There’s a lot of covert phone camera snapping at art exhibits. Cameras are almost never allowed (how could they sell postcards, otherwise?), but that doesn’t stop visitors from trying to get a picture of a work they want to look at again, later.
This is especially a problem in Italy, where there are more cellphones than people and text messages are used for everything from food price checks to flood alerts.
A recently-launched Samurai exhibit in Milan features some text-enabled works.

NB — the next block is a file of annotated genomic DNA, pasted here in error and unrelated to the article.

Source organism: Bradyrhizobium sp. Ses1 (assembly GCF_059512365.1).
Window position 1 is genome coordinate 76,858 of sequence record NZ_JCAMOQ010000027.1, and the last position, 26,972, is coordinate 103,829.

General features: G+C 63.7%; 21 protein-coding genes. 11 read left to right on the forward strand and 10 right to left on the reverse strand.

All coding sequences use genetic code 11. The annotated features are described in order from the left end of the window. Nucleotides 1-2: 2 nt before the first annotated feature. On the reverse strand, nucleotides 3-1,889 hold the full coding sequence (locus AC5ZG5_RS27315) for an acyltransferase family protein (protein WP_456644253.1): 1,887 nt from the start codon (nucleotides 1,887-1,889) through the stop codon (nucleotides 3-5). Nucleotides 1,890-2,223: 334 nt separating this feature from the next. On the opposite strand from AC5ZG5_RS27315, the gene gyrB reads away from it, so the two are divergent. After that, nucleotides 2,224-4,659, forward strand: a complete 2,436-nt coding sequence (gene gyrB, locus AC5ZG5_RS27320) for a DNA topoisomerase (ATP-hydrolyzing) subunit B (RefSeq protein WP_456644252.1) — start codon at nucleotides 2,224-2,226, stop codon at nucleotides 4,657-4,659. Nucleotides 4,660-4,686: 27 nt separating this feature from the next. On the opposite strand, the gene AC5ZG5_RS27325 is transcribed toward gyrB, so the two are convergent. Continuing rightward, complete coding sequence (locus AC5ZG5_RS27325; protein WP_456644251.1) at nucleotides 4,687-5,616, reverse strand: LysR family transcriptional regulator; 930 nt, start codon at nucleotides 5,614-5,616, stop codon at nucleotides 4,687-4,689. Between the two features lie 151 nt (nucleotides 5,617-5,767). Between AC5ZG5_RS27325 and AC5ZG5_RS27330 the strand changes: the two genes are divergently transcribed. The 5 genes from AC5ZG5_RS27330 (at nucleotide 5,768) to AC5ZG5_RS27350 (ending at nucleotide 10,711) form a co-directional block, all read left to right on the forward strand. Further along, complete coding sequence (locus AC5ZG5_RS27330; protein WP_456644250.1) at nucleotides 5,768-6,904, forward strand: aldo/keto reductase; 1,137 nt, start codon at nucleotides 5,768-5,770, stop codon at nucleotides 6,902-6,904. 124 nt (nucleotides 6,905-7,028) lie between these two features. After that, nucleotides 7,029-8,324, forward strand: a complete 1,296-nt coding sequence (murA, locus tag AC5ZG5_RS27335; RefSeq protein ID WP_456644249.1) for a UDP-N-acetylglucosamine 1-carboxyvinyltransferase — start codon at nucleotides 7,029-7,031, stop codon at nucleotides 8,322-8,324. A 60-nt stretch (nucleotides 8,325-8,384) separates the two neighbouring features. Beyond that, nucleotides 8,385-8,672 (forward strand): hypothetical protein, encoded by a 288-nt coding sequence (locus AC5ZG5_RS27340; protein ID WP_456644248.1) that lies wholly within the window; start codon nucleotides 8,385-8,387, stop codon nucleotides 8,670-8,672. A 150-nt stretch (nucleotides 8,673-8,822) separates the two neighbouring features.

For the cost of a text message, exhibit organizers send you a picture of the work, plus a detailed description of it. In this case (and yes, that’s my battered Nokia above), there was more information provided with the texted image about the Elk-horned warrior from the Edo period than in the exhibit.
It’s also a better pic than you’d be able to take on the sly. You can download it from your phone as a 60KB image — and then send it as a postcard if you fancy.
Art is for the people. As long as the phones and cameras are not affecting the general viewing population, we should be able to enjoy the art in any manner we like.